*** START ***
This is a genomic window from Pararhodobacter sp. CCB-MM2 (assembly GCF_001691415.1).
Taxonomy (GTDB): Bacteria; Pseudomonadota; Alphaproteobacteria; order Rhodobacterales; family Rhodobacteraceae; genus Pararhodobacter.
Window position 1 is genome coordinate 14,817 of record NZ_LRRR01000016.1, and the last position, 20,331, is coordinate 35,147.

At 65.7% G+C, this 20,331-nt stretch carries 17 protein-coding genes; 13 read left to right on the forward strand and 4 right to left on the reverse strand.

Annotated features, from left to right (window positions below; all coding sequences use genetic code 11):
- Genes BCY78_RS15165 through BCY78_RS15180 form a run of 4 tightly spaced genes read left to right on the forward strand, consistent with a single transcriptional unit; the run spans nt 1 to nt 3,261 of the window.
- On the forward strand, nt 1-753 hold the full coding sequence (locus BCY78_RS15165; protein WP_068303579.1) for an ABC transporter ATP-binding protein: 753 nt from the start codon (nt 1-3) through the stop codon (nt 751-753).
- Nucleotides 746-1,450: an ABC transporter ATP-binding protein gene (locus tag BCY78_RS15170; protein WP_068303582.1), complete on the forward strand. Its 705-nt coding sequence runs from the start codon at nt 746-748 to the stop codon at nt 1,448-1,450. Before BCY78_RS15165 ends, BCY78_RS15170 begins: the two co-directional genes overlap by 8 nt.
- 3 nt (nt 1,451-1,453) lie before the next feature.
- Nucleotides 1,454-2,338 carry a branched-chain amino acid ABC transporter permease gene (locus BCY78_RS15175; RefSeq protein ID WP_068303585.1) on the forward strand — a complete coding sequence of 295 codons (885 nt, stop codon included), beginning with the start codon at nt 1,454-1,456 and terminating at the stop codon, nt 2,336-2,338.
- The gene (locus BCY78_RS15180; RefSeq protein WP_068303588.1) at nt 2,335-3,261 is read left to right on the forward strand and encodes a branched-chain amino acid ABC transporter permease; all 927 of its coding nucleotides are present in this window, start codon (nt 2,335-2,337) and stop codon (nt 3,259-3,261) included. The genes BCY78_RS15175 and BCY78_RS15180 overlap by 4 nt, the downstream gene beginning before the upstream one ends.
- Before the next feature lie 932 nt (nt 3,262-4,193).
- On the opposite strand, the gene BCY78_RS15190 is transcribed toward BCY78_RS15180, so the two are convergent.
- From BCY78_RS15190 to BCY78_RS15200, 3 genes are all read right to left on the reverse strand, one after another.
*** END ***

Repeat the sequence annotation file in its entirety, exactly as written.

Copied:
This is a genomic window from Pararhodobacter sp. CCB-MM2 (assembly GCF_001691415.1).
Taxonomy (GTDB): Bacteria; Pseudomonadota; Alphaproteobacteria; order Rhodobacterales; family Rhodobacteraceae; genus Pararhodobacter.
Window position 1 is genome coordinate 14,817 of record NZ_LRRR01000016.1, and the last position, 20,331, is coordinate 35,147.

At 65.7% G+C, this 20,331-nt stretch carries 17 protein-coding genes; 13 read left to right on the forward strand and 4 right to left on the reverse strand.

Annotated features, from left to right (window positions below; all coding sequences use genetic code 11):
- Genes BCY78_RS15165 through BCY78_RS15180 form a run of 4 tightly spaced genes read left to right on the forward strand, consistent with a single transcriptional unit; the run spans nt 1 to nt 3,261 of the window.
- On the forward strand, nt 1-753 hold the full coding sequence (locus BCY78_RS15165; protein WP_068303579.1) for an ABC transporter ATP-binding protein: 753 nt from the start codon (nt 1-3) through the stop codon (nt 751-753).
- Nucleotides 746-1,450: an ABC transporter ATP-binding protein gene (locus tag BCY78_RS15170; protein WP_068303582.1), complete on the forward strand. Its 705-nt coding sequence runs from the start codon at nt 746-748 to the stop codon at nt 1,448-1,450. Before BCY78_RS15165 ends, BCY78_RS15170 begins: the two co-directional genes overlap by 8 nt.
- 3 nt (nt 1,451-1,453) lie before the next feature.
- Nucleotides 1,454-2,338 carry a branched-chain amino acid ABC transporter permease gene (locus BCY78_RS15175; RefSeq protein ID WP_068303585.1) on the forward strand — a complete coding sequence of 295 codons (885 nt, stop codon included), beginning with the start codon at nt 1,454-1,456 and terminating at the stop codon, nt 2,336-2,338.
- The gene (locus BCY78_RS15180; RefSeq protein WP_068303588.1) at nt 2,335-3,261 is read left to right on the forward strand and encodes a branched-chain amino acid ABC transporter permease; all 927 of its coding nucleotides are present in this window, start codon (nt 2,335-2,337) and stop codon (nt 3,259-3,261) included. The genes BCY78_RS15175 and BCY78_RS15180 overlap by 4 nt, the downstream gene beginning before the upstream one ends.
- Before the next feature lie 932 nt (nt 3,262-4,193).
- On the opposite strand, the gene BCY78_RS15190 is transcribed toward BCY78_RS15180, so the two are convergent.
- From BCY78_RS15190 to BCY78_RS15200, 3 genes are all read right to left on the reverse strand, one after another.